Sunday, December 4, 2016

Never stop the presses

I visited an old theatrical friend last fall - a limited Broadway run of the 1928 classic play about newspaper journalism, The Front Page.

As far as I'm concerned, no play to this day has captured better the sheer exuberant adventure of being a newspaper reporter, wrapped in long hours, grubby conditions and low pay. With its brilliant structured plot, rapid-fire overlapping dialogue and snappy pace, The Front Page remains sensationally entertaining nearly 90 years later.

I first encountered this look at the raucous world of Chicago journalism in a 1969 Broadway revival, then in a 1994 production at Canada's Shaw Festival.

The current production, starring Nathan Lane, not only unwittingly illustrates the seismic 21st century changes in the newspaper business but also, in today's overwrought political landscape, how journalism may well save us. That may be too heavy a load to place on the shoulders of what is intended as a comedy, but it's there, nonetheless.

John Slattery, left, as Hildy Johnson and
 Nathan Lane, right, as Walter Burns. Photo/Variety 
It all takes place in the press room of the downtown Criminal Courts Building on the eve of a hanging. Reporters on the courts beat make this room their home - phoning updates to their copy desks while passing the time playing cards and cracking wise.

They seek to drum up stories from the police scanner, leading to one of my favorite lines, from McCue of the City Press: "Is is true, madame, that you were the victim of a Peeping Tom?"

They are a powerful group - representing eight newspapers in a pre-television and certainly pre-Internet age. Radio was just beginning to grow in popularity.

Into their midst swaggers Hildy Johnson (played by John Slattery), star reporter for the Examiner, about to get married and move to New York for the plush confines of advertising and a salary of $150 a week. Not, however, if his editor, Walter Burns (played by Lane, whom we initially hear simply as an irascible voice barking orders over the phone) has anything to say about it.

The condemned man, Earl Williams (John Magaro), makes an improbable jailbreak, Hildy and Walter try to hide him for the scoop of all time, and the mayor (Dann Florek) and sheriff (John Goodman) are exposed as craven and corrupt opportunists.

Hildy tries to break free of the Examiner, Burns and the thrill of chasing the next big story as fiancee Peggy (Halley Feiffer) and her mother (Holland Taylor) grow impatient.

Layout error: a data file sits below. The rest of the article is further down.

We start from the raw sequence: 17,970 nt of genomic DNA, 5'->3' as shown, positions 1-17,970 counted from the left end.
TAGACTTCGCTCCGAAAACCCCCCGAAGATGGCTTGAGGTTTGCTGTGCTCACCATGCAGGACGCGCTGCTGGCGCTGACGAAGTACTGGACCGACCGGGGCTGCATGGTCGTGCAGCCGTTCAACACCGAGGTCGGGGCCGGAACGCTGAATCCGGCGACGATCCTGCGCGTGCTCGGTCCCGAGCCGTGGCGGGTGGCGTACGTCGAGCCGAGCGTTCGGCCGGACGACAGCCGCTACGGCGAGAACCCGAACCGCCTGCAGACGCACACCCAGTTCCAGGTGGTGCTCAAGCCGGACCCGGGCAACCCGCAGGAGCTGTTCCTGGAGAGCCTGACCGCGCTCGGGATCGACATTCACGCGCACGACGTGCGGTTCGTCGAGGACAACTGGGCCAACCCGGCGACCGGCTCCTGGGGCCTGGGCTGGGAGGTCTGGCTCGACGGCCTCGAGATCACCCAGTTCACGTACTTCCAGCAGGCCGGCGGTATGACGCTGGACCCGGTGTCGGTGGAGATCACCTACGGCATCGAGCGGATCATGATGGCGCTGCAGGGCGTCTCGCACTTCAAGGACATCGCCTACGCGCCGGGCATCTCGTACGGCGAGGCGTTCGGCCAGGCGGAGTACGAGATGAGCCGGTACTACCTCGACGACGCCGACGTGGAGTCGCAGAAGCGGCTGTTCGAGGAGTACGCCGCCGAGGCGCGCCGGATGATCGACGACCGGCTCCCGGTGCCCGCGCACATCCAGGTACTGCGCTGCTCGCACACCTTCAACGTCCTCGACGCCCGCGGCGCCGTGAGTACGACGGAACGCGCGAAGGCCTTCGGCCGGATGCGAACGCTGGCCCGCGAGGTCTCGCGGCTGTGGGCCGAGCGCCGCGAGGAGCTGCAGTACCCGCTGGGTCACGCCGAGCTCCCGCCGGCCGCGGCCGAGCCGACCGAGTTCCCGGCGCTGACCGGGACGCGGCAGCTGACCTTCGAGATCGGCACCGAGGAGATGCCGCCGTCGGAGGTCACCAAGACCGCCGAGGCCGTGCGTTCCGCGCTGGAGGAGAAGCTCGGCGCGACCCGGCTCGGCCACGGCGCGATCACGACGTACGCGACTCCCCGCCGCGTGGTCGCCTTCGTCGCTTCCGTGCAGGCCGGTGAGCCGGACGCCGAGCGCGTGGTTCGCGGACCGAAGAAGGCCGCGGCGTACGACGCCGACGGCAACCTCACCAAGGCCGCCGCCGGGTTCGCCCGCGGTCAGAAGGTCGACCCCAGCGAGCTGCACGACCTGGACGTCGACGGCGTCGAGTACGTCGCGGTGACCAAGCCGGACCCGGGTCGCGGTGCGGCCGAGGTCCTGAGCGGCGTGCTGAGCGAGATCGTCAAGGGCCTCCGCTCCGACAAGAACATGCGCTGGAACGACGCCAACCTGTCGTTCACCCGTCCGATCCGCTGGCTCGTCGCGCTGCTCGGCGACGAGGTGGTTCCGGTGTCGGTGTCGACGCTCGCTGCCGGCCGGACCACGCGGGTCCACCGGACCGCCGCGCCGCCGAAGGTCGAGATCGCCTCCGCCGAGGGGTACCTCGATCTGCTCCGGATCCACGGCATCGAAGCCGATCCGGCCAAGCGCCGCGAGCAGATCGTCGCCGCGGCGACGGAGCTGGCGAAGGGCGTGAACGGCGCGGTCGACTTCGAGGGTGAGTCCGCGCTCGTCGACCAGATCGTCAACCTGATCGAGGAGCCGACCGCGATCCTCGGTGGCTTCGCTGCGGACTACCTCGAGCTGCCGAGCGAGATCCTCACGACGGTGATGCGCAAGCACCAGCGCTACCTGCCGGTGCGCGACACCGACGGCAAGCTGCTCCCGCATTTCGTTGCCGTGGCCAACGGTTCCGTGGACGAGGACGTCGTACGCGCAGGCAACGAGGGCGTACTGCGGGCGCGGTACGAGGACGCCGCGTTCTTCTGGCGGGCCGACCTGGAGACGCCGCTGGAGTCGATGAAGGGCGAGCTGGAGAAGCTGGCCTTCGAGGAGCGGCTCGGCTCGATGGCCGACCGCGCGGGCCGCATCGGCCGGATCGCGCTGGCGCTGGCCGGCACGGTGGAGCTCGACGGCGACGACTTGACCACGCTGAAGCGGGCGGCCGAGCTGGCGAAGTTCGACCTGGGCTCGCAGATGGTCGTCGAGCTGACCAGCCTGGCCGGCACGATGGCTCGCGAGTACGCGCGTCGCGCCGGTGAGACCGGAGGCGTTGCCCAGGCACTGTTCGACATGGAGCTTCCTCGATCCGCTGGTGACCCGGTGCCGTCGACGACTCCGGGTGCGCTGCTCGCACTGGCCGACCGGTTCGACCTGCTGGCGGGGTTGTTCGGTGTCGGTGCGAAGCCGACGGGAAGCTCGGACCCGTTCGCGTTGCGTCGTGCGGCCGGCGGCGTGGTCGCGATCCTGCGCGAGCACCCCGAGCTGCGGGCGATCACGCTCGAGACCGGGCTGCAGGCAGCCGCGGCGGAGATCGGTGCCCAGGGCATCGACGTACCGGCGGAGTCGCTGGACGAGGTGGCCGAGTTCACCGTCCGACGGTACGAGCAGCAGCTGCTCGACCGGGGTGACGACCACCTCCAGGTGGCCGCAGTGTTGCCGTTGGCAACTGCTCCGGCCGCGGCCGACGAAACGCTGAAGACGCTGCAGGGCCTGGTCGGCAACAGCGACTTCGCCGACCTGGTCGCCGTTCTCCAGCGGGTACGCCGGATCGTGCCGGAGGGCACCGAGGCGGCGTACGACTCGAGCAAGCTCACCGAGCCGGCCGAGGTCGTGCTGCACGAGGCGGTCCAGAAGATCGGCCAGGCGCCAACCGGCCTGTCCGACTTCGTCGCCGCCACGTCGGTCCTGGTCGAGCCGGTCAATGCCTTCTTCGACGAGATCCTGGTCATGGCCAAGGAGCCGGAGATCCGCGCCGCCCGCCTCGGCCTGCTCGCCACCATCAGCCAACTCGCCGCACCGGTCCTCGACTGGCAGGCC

From left, John Goodman, John Slattery and Nathan Lane.
Photo Sara Krulwich/New York Times
It's not fair to compare performances, but the definitive Walter Burns for me was craggy Robert Ryan in the 1969 revival. Lane can play many things, but a tough guy isn't one of them. In fact, I was surprised to see him playing Walter and Slattery playing Hildy; the roles should have been reversed. Where Ryan prowled, Lane bustles.

Douglas W. Schmidt's wood-paneled set beautifully evokes the shabby grandeur of a 19th century municipal building.

The pace of the production could have been faster, however, and the comedy style a little less "knowing." Farce is at its best when it's played completely sincerely; any sort of "comment" on the action dilutes the fun for the audience.

As a former newspaper reporter and current editor, I love this play with all my heart. To me, the most romantic sentence is, "I am a newspaper reporter." The Canadian production got it wrong when it thought it was a critique of the business.

The Front Page glories in the raffish adventure of newspaper journalism, the adrenaline high of chasing the story, beating the competition, pounding out the words - even as it skewers with a clear eye the grubbier aspects of the process.

In covering and meddling in the saga of Earl Williams' escape, Hildy, Walter and the Examiner expose the incompetent sheriff and corrupt mayor - exactly what journalism is supposed to do.

The standup telephones are now smartphones and the typewriters now laptops, but journalism is more necessary than ever.   

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